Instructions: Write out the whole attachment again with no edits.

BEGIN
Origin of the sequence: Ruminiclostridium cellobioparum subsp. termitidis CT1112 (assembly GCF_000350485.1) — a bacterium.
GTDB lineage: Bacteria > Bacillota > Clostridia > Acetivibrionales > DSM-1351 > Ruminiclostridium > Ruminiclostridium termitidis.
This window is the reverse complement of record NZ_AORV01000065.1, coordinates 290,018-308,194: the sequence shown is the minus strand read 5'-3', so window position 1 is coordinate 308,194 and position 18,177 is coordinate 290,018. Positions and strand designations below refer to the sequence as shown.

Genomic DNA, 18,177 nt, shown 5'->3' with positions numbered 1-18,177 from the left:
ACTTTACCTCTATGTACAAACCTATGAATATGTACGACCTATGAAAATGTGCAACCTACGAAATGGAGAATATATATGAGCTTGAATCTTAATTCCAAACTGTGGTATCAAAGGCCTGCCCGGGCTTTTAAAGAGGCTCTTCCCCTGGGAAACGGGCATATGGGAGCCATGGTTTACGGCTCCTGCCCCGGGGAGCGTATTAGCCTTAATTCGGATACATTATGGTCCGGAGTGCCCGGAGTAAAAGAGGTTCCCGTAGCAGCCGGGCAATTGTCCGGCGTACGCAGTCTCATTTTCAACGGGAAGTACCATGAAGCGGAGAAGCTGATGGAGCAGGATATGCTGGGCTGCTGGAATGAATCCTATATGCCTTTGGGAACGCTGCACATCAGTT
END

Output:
Origin of the sequence: Ruminiclostridium cellobioparum subsp. termitidis CT1112 (assembly GCF_000350485.1) — a bacterium.
GTDB lineage: Bacteria > Bacillota > Clostridia > Acetivibrionales > DSM-1351 > Ruminiclostridium > Ruminiclostridium termitidis.
This window is the reverse complement of record NZ_AORV01000065.1, coordinates 290,018-308,194: the sequence shown is the minus strand read 5'-3', so window position 1 is coordinate 308,194 and position 18,177 is coordinate 290,018. Positions and strand designations below refer to the sequence as shown.

Genomic DNA, 18,177 nt, shown 5'->3' with positions numbered 1-18,177 from the left:
ACTTTACCTCTATGTACAAACCTATGAATATGTACGACCTATGAAAATGTGCAACCTACGAAATGGAGAATATATATGAGCTTGAATCTTAATTCCAAACTGTGGTATCAAAGGCCTGCCCGGGCTTTTAAAGAGGCTCTTCCCCTGGGAAACGGGCATATGGGAGCCATGGTTTACGGCTCCTGCCCCGGGGAGCGTATTAGCCTTAATTCGGATACATTATGGTCCGGAGTGCCCGGAGTAAAAGAGGTTCCCGTAGCAGCCGGGCAATTGTCCGGCGTACGCAGTCTCATTTTCAACGGGAAGTACCATGAAGCGGAGAAGCTGATGGAGCAGGATATGCTGGGCTGCTGGAATGAATCCTATATGCCTTTGGGAACGCTGCACATCAGTT